The Science Journal of the American Association for Respiratory Care

2009 OPEN FORUM Abstracts

POST-OP MONITORING OF ENDOTRACHEAL/TRACHEOSTOMY TUBES BLINDLY INFLATED IN THE OPERATING ROOM (OR)

Mary E. Nash1, Susan LaGambina1, Paul F. Nuccio1, Gerald L. Weinhouse2; 1Department of Respiratory Care, Brigham and Women’s Hospital, Boston, MA; 2Pulmonary & Critical Care Division, Brigham and Women’s Hospital, Boston, MA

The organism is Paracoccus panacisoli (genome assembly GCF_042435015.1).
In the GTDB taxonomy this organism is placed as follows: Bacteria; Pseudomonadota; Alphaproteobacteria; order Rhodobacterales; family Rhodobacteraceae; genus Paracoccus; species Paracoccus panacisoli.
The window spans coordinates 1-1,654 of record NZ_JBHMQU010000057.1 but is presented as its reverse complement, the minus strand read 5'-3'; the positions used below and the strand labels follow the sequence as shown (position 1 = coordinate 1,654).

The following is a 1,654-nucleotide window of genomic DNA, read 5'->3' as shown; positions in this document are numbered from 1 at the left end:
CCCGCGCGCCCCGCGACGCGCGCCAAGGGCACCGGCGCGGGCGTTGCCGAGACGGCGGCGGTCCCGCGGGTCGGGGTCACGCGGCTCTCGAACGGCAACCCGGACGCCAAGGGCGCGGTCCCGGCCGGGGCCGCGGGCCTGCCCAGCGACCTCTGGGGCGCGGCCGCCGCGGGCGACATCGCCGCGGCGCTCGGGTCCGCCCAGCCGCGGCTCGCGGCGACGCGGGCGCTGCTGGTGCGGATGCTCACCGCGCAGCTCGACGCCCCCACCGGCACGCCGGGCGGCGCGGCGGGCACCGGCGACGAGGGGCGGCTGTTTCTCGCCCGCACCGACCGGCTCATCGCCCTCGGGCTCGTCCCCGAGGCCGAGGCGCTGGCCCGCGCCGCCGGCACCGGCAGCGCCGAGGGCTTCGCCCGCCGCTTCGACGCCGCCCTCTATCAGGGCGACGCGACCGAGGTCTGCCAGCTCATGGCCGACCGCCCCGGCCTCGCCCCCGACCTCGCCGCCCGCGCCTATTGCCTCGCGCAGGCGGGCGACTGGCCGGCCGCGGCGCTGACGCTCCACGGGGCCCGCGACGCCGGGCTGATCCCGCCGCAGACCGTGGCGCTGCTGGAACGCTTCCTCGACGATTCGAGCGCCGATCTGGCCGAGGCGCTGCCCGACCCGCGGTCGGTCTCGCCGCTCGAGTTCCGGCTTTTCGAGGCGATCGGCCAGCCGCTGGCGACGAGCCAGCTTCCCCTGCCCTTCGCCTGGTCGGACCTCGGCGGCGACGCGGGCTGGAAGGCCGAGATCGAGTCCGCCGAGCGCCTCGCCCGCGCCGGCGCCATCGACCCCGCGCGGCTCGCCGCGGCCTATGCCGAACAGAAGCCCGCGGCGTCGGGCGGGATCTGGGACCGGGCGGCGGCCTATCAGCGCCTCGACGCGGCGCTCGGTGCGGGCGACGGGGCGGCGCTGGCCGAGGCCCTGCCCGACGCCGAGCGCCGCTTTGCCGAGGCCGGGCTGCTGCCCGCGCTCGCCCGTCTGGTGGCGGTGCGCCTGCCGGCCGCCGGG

Background: Studies have shown that endotracheal tube cuff over-inflation exerts pressure on the tracheal wall decreasing capillary perfusion to the tracheal mucosa. Complications of excessive cuff pressures include tissue necrosis, tracheal stenosis, post intubation stridor, along with rupture and tracheal esophageal fistula. Safe cuff pressures have been determined to be 25-30cm H2O pressure. Under-inflation increases the risk of aspiration. The purpose of this study was to determine the initial cuff pressures of intubated patients admitted from the OR. Method: Post-operative cuff pressures were measured in a blind study over a period of one hundred and fifteen days. One hundred and eight patients were intubated with a high volume low pressure cuffed oral endotracheal tube, seven patients with tracheostomy tubes. The measurements were taken with a manual cuff pressure manometer and recorded by the Respiratory Therapist on patient’s arrival from the OR. Other factors were also included: Male or Female, intubation time and OR service. Results: Thirty-four patients had cuff pressures greater than 60cm H2O (30%),thirty-five patients had cuff pressures greater than 30 cm H20 (30%),fifteen patients (13%) had cuff pressures less than 25 cm H2O and the remaining thirty-one patients (27%) had cuff pressures within normal limits. 73% of patients were male and 27% were female. Average time patient was intubated before cuff pressures were assessed were Cardiac 387 minutes, Surgical 525 minutes, Trauma 440 minutes, Neuro 150 minutes and Medical 300 minutes. Conclusion: Reviewing cuff pressures on patients admitted from the OR showed an overall increase in cuff pressures. The risk of injury resulting from over-inflation of ETT cuffs can be minimized with evaluation of cuff pressure measurements. Review and education must be enhanced and implemented to enable improvement by having patients cuff pressures assessed immediately upon admission, and notifying appropriate teams when cuff pressures are above acceptable levels on the average patient. Sponsored Research - None

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